A coalition of U.S. states sued the Trump administration over a federal regulation that could allow online posting of the blueprints for 3D-printed guns, according to Reuters.
The coalition, which includes 20 states and the District of Columbia, filed the lawsuit in U.S. District Court in Seattle on Thursday.
Earlier in the day, the Trump government published new rules that transfer the control of 3D-printed guns from the State Department to the Commerce Department, which the plaintiffs argue would allow blueprints for making plastic guns on 3D printers to be posted online “with ease.”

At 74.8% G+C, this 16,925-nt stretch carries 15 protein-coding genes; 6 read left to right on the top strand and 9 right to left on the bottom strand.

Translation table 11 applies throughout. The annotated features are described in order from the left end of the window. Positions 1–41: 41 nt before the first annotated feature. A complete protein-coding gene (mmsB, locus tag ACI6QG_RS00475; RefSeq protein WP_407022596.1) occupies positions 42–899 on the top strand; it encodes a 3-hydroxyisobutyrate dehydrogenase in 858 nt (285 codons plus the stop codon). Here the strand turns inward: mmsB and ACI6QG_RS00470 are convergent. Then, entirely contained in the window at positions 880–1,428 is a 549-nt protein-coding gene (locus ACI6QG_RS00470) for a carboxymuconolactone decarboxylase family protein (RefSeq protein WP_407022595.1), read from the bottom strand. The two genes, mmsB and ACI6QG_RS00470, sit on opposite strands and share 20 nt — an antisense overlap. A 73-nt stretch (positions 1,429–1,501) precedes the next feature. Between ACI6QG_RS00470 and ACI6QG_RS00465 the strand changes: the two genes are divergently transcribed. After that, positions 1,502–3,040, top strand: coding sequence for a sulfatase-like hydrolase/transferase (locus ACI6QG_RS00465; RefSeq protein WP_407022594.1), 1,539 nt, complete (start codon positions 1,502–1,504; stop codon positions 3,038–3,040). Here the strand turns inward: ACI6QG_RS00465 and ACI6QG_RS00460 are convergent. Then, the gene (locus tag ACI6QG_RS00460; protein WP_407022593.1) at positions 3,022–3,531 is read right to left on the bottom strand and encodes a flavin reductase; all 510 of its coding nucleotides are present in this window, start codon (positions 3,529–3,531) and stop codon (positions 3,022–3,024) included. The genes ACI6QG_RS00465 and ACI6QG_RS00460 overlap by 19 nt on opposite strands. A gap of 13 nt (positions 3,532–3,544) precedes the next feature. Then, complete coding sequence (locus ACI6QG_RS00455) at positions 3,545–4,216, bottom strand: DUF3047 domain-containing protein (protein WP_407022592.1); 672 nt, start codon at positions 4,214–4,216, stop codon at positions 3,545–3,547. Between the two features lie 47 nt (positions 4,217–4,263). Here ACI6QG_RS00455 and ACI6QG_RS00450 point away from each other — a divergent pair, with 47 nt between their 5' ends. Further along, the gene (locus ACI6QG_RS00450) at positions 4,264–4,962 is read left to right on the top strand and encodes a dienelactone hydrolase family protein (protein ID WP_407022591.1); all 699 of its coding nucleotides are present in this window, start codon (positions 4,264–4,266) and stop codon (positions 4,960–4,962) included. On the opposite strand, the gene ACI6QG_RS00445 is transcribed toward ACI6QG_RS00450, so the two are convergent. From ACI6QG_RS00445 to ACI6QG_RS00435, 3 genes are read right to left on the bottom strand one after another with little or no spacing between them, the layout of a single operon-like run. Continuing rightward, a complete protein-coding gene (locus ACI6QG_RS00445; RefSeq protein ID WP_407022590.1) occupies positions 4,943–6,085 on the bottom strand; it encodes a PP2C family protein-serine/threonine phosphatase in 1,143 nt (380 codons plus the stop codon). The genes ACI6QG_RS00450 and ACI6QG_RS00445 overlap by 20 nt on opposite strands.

The plaintiffs in Thursday’s lawsuit argue that easy online accessibility of 3D-printed gun blueprints could increase the use of so-called ghost guns, leading to increased gun violence in the United States.
“Ghost guns endanger every single one of us,” said New York Attorney General Letitia James in a statement.
“We’re filing this lawsuit to stop the Trump Administration from further facilitating the spread of gun violence at our schools, our offices, and our places of worship,” James said.
Why It Matters
The lawsuit comes only two months after U.S. District Judge Robert Lasnik blocked White House from allowing downloads of 3-D printed gun blueprints in November 2019.
The federal judge, at the time, said that the State Department had violated federal law by allowing a Texas-based nonprofit called Defense Distributed to publish downloadable blueprints for plastic firearms, as part of a June 2018 legal settlement.